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Family Bonding on North Carolina's Outer Banks

Our approach to the Outer Banks of North Carolina is southeast along the Virginia peninsula that General McClellan took running from Lee in the Seven Days Campaign. McClellan was known for his assiduous protective measures when moving troops, and I have taken some myself. Between my girls, ages five and 12, prime combat years, I have placed a jumbo black canvas duffel, which, filled with their own excessive essentials, crowds them into the walls of the station wagon, and which is called, in a hat-tip to Muammar al-Qaddafi, the Line of Death. The girls respect this construct, reporting faithfully any trespass by the other in hope that an execution will be forthcoming. They have taken to putting stuffed animals astride the Line of Death to irritate each other, confident that I will not execute a stuffed animal. My wife, Sidney, drives while I monitor the Line and handle arbitration. We are rather like Nixon and Kissinger. We need the wide-open beach, soon.

We see things in the approach that McClellan did not, but that maybe Lee saw coming. The first signs of impending commerce are fruit stands flanked by miles of handmade roadside advertisements—10-foot plywood ears of corn, scarecrows sitting atop tractors. Inside these stands, the prices are as staggering as is the heat outside them, and we have arrived in record heat, for which indeed something called a Heat Advisory has been issued. I squint back to the car in a Price Advisory, refusing to buy so much as a tomato.

These stands are harbingers of what may be more commerce on less land than anywhere else in the States. The Outer Banks is a sandbar sometimes not one-eighth of a mile wide running parallel to about one-half of the North Carolina coast. Its northern citizens consider the Outer Banks proper to run from the Virginia line down to Ocracoke, about 120 miles; folk south would include another 58 miles constituting the Cape Lookout National Seashore. Whichever, it is long and thin. And developed: from the relatively quiet Ocracoke (accessible only by ferry), development gradually increases northward through places like Buxton, which as yet look like small towns, to Duck and Corolla, which look like small malls. "The big boys are up there," a real estate agent in Avon, about in the middle, says.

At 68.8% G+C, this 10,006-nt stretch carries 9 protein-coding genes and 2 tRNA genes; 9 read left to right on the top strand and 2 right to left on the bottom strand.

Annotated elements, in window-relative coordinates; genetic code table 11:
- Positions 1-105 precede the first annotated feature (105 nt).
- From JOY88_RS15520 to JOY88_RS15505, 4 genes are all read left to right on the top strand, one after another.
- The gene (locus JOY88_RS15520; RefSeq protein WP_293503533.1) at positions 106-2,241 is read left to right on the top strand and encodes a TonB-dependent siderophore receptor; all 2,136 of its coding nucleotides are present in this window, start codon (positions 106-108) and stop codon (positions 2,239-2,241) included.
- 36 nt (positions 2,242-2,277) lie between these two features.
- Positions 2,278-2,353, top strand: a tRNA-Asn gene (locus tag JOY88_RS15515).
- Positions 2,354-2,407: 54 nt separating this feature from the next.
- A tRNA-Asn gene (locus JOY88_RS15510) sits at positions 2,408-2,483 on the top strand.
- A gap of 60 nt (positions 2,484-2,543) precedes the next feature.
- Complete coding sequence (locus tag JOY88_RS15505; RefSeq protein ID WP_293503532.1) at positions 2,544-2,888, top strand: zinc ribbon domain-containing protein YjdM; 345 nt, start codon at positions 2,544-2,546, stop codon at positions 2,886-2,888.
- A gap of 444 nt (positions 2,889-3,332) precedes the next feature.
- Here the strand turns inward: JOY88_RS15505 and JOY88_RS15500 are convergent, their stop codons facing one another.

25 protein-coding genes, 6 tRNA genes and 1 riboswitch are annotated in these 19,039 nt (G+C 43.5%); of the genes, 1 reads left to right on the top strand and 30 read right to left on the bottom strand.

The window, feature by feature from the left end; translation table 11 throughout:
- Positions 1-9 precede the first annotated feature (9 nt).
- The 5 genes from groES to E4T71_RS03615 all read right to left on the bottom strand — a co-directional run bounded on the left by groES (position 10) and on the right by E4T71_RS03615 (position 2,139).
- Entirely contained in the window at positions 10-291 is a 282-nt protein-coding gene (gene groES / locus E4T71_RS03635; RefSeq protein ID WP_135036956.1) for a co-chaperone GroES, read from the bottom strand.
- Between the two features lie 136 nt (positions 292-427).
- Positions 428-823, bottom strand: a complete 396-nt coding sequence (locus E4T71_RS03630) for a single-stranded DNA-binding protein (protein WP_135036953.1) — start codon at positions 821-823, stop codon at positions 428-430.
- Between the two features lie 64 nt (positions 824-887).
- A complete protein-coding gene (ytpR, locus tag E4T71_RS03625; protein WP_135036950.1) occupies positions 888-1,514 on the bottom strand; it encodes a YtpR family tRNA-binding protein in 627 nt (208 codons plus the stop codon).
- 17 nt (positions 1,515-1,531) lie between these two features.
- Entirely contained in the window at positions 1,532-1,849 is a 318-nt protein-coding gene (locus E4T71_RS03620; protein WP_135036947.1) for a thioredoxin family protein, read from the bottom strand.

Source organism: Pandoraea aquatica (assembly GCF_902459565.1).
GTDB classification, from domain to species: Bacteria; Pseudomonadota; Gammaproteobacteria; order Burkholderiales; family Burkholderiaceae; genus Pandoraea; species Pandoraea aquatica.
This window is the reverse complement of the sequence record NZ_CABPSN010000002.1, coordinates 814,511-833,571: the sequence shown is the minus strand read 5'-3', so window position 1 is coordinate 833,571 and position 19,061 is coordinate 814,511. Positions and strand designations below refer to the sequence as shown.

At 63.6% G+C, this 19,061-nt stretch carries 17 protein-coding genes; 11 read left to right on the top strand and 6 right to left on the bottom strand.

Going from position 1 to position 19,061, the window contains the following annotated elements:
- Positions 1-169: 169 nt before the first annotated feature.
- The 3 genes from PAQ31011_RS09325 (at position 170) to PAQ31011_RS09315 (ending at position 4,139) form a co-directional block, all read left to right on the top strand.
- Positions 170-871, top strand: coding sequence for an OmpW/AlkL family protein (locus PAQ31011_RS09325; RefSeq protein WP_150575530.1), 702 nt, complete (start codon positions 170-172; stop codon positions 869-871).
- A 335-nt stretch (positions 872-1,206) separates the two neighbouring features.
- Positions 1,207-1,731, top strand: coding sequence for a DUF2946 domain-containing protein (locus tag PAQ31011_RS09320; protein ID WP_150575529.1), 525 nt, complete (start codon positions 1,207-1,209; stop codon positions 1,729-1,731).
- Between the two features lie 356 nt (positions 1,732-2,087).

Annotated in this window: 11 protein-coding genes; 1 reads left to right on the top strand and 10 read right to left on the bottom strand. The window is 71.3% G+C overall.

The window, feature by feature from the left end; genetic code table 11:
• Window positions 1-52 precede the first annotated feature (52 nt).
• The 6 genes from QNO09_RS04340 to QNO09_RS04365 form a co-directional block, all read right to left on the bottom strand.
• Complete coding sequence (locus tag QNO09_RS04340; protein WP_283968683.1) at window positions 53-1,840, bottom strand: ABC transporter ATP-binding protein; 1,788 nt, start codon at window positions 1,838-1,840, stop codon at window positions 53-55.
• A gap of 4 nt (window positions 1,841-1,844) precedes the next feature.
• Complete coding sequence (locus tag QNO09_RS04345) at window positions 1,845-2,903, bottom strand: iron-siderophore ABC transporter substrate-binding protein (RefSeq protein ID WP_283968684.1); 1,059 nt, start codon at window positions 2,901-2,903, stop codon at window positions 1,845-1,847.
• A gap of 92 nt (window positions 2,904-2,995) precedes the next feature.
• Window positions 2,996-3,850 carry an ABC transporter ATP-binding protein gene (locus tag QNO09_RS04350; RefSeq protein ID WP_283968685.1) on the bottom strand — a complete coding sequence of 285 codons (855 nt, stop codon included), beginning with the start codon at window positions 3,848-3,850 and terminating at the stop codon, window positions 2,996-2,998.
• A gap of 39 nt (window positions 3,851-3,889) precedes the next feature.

We have been offered a choice of two beach houses. One is in Avon and features a Jacuzzi and private walkway to the ocean for $2,700 the week. The other, in a private community in Duck, offers a pool, a walkway to the beach, tennis courts, a kiddie pool, and organized activities for the children. "Let's see," Elena, who is five, advises, "if the one with the pool also has a Jacuzzi." When we laugh, she says, "Well, that's what they're named," and we laugh some more, assuring her we are not laughing at her. Which we are not: we will take the house with the pool should it also have a Jacuzzi, and at $4,200 the week, odds are good.

The odds are very good. Our house at Ships Watch has a queen-size Jacuzzi with a king-size bed beside it, four more bedrooms down the hall, an upstairs living area that has a bar facing the ocean, a stereo entertainment center set into a pine fireplace-mantel complex, a kitchen that compacts what it doesn't Insinkerate, porches upstairs and down, open and screened, around all of the house, four and one-half bathrooms throughout it, washer and dryer inside it, overstuffed furniture inside it, plastic furniture outside it, canvas furniture under it, to be taken to the beach in front of it, Jenn-Air and Royal Dirt Devil and microwave, ice maker in the refrigerator and ice maker outside the refrigerator and cable on three televisions and answering machine and binoculars and crab tongs. The cherry on this sundae is a brand-new state-park-grade outdoor grill with an unblemished galvanized coal hod and shovel for disposal of ashes. I come from people for whom a proper beach house has a sandy linoleum floor that seems to break when you walk on it, a refrigerator with rust on it and beer in it, and a shower you hope fresh water comes out of.